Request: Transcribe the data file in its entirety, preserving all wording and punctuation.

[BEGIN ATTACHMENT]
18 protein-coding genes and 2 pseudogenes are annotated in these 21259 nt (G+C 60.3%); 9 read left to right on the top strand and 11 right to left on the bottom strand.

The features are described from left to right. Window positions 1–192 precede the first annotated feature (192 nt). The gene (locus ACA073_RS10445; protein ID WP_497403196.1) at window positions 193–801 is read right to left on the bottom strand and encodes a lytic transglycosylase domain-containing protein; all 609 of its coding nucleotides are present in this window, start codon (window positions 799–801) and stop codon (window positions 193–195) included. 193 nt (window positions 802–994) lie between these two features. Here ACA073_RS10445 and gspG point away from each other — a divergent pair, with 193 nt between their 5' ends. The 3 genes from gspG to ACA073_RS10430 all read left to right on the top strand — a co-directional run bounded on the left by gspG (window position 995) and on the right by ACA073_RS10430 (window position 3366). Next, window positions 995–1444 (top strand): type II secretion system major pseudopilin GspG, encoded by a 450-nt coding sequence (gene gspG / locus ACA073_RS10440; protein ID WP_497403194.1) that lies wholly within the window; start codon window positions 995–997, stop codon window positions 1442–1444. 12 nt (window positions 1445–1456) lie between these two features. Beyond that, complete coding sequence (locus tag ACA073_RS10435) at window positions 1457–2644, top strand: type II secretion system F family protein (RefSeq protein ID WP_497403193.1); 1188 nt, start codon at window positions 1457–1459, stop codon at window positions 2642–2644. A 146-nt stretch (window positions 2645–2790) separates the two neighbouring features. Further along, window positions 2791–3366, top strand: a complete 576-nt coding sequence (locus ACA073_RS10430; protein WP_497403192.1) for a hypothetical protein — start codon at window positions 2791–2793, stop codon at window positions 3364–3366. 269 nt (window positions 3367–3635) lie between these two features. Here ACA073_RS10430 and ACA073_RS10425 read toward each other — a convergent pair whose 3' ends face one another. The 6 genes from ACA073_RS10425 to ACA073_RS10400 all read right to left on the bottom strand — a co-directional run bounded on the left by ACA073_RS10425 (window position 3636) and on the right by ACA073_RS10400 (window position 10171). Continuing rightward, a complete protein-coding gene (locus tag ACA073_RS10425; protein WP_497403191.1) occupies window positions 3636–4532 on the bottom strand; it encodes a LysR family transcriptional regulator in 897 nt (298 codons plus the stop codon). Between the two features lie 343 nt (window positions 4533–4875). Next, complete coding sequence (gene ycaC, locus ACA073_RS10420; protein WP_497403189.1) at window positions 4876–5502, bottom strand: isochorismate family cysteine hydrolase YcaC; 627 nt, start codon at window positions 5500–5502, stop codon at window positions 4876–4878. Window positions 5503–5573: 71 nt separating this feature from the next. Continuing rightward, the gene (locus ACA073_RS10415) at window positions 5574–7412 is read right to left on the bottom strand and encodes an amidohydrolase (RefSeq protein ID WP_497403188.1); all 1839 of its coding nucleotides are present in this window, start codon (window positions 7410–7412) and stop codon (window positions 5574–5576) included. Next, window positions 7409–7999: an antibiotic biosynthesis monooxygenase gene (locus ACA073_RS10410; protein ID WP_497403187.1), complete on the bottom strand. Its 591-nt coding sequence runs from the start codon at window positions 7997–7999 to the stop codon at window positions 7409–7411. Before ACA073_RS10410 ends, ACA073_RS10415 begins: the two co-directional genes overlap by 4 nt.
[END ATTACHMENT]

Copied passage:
18 protein-coding genes and 2 pseudogenes are annotated in these 21259 nt (G+C 60.3%); 9 read left to right on the top strand and 11 right to left on the bottom strand.

The features are described from left to right. Window positions 1–192 precede the first annotated feature (192 nt). The gene (locus ACA073_RS10445; protein ID WP_497403196.1) at window positions 193–801 is read right to left on the bottom strand and encodes a lytic transglycosylase domain-containing protein; all 609 of its coding nucleotides are present in this window, start codon (window positions 799–801) and stop codon (window positions 193–195) included. 193 nt (window positions 802–994) lie between these two features. Here ACA073_RS10445 and gspG point away from each other — a divergent pair, with 193 nt between their 5' ends. The 3 genes from gspG to ACA073_RS10430 all read left to right on the top strand — a co-directional run bounded on the left by gspG (window position 995) and on the right by ACA073_RS10430 (window position 3366). Next, window positions 995–1444 (top strand): type II secretion system major pseudopilin GspG, encoded by a 450-nt coding sequence (gene gspG / locus ACA073_RS10440; protein ID WP_497403194.1) that lies wholly within the window; start codon window positions 995–997, stop codon window positions 1442–1444. 12 nt (window positions 1445–1456) lie between these two features. Beyond that, complete coding sequence (locus tag ACA073_RS10435) at window positions 1457–2644, top strand: type II secretion system F family protein (RefSeq protein ID WP_497403193.1); 1188 nt, start codon at window positions 1457–1459, stop codon at window positions 2642–2644. A 146-nt stretch (window positions 2645–2790) separates the two neighbouring features. Further along, window positions 2791–3366, top strand: a complete 576-nt coding sequence (locus ACA073_RS10430; protein WP_497403192.1) for a hypothetical protein — start codon at window positions 2791–2793, stop codon at window positions 3364–3366. 269 nt (window positions 3367–3635) lie between these two features. Here ACA073_RS10430 and ACA073_RS10425 read toward each other — a convergent pair whose 3' ends face one another. The 6 genes from ACA073_RS10425 to ACA073_RS10400 all read right to left on the bottom strand — a co-directional run bounded on the left by ACA073_RS10425 (window position 3636) and on the right by ACA073_RS10400 (window position 10171). Continuing rightward, a complete protein-coding gene (locus tag ACA073_RS10425; protein WP_497403191.1) occupies window positions 3636–4532 on the bottom strand; it encodes a LysR family transcriptional regulator in 897 nt (298 codons plus the stop codon). Between the two features lie 343 nt (window positions 4533–4875). Next, complete coding sequence (gene ycaC, locus ACA073_RS10420; protein WP_497403189.1) at window positions 4876–5502, bottom strand: isochorismate family cysteine hydrolase YcaC; 627 nt, start codon at window positions 5500–5502, stop codon at window positions 4876–4878. Window positions 5503–5573: 71 nt separating this feature from the next. Continuing rightward, the gene (locus ACA073_RS10415) at window positions 5574–7412 is read right to left on the bottom strand and encodes an amidohydrolase (RefSeq protein ID WP_497403188.1); all 1839 of its coding nucleotides are present in this window, start codon (window positions 7410–7412) and stop codon (window positions 5574–5576) included. Next, window positions 7409–7999: an antibiotic biosynthesis monooxygenase gene (locus ACA073_RS10410; protein ID WP_497403187.1), complete on the bottom strand. Its 591-nt coding sequence runs from the start codon at window positions 7997–7999 to the stop codon at window positions 7409–7411. Before ACA073_RS10410 ends, ACA073_RS10415 begins: the two co-directional genes overlap by 4 nt.